The fatwa can change a writer’s life, as Salman Rushdie’s riveting “personal history” that has appeared in the New Yorker magazine explains. Yet, Ayatollah Khomeini hadn’t read the book. He was apparently watching evening news on TV, as usual, at home in Qom and saw how passionately Pakistanis were burning the Satanic Verses, believing the book was blasphemous to the Prophet. (Khomeini himself has been spoofed in the book.)
At any rate, as Rushdie writes, his alter-ego Joseph Anton, survived the fatwa, is still living and will go on living — till he dies. How wonderful Rushdie stumbled upon the name Joseph Anton! “[Joseph] Conrad, the translingual creator of wanderers, of voyagers into the heart of darkness, of secret agents in a world of killers and bombs, and at least one immortal coward, hiding from his shame; and [Anton] Chekhov, the master of loneliness and of melancholy, of the beauty of an old world destroyed, like the trees in a cherry orchard, by the brutality of the new, Chekhov whose ‘Three Sisters’ believed that real life was elsewhere and yearned eternally for a Moscow to which they could not return: these were godfathers now.”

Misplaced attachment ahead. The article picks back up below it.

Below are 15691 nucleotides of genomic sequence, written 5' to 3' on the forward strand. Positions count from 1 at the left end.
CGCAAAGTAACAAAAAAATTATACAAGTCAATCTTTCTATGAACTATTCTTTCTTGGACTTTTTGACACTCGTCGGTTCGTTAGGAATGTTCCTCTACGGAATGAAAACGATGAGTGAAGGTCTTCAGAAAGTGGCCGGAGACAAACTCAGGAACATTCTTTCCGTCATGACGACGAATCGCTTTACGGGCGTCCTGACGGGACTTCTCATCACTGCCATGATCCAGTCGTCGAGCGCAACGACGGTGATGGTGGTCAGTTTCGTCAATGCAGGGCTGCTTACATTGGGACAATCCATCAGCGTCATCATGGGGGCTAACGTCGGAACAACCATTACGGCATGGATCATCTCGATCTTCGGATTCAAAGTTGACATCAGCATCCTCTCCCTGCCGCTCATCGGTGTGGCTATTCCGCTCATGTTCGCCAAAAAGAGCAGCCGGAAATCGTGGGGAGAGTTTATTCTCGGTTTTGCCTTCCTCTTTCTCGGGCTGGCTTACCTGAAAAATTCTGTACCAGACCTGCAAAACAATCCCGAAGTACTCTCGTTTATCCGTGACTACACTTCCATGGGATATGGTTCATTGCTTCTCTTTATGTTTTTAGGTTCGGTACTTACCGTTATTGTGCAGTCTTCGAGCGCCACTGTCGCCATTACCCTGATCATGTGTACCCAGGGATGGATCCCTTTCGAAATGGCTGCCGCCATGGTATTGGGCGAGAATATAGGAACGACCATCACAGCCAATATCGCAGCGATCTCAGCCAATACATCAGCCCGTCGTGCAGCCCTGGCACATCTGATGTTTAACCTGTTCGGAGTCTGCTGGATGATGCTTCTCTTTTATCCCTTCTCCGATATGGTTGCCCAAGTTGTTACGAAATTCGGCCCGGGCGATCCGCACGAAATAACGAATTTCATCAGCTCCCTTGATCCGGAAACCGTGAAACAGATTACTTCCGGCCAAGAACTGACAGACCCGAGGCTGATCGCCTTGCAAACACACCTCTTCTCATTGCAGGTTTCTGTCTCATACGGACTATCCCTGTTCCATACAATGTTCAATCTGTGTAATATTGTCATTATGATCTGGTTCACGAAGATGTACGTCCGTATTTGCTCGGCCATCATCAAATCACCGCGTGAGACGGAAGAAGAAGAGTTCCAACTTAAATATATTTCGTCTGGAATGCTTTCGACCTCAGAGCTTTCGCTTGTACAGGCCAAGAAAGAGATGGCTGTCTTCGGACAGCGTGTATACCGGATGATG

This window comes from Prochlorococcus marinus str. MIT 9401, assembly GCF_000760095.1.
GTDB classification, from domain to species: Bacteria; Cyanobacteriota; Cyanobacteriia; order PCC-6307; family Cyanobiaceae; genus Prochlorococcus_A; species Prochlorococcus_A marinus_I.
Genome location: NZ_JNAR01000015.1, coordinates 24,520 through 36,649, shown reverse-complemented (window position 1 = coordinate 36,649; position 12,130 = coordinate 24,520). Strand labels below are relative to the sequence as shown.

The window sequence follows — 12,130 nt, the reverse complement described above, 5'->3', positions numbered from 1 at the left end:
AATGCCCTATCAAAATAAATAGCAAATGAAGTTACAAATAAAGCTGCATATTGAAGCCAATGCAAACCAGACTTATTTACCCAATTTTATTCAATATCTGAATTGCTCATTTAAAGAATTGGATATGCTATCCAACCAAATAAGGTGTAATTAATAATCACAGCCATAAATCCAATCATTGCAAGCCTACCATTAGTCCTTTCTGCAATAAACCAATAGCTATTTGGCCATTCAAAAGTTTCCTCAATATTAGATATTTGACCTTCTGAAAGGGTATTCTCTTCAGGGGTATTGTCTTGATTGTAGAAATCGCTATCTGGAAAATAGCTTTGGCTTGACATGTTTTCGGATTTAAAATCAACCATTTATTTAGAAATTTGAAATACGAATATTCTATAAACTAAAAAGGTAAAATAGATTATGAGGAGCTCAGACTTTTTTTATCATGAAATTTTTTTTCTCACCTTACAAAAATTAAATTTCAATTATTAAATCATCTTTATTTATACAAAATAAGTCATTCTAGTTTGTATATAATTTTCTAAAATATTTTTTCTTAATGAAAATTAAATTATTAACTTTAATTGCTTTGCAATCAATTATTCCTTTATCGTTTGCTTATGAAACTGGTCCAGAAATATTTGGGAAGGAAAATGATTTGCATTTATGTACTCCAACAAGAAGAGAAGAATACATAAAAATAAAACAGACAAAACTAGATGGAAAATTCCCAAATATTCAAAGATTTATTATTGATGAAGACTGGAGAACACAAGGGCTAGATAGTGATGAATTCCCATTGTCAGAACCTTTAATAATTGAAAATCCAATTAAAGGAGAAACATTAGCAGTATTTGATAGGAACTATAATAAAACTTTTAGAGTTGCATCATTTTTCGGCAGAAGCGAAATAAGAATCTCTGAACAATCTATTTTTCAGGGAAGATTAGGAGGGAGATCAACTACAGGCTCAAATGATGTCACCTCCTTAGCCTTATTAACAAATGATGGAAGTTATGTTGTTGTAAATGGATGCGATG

Today is a sad day for FOIs like me [Friends of Iran]: Iran ups Rushdie award
. But, WHY? Of course, the shrewd timing suggests it has to be a smart Iranian move to be on the “right side of history” in the Muslim world. Simply put, Iran is shamelessly cashing in on the fury triggered by the anti-Islam American film.
But then, Iran can’t help it. The controversy over the anti-islam film has inevitably become a Saudi-Iranian controversy
. By upping the Rushdie award, Iran is occupying the barricades where the Saudis shudder to be seen. Got it? So, it isn’t really all about Joseph Anton. Read Rushdie’s New Yorker piece here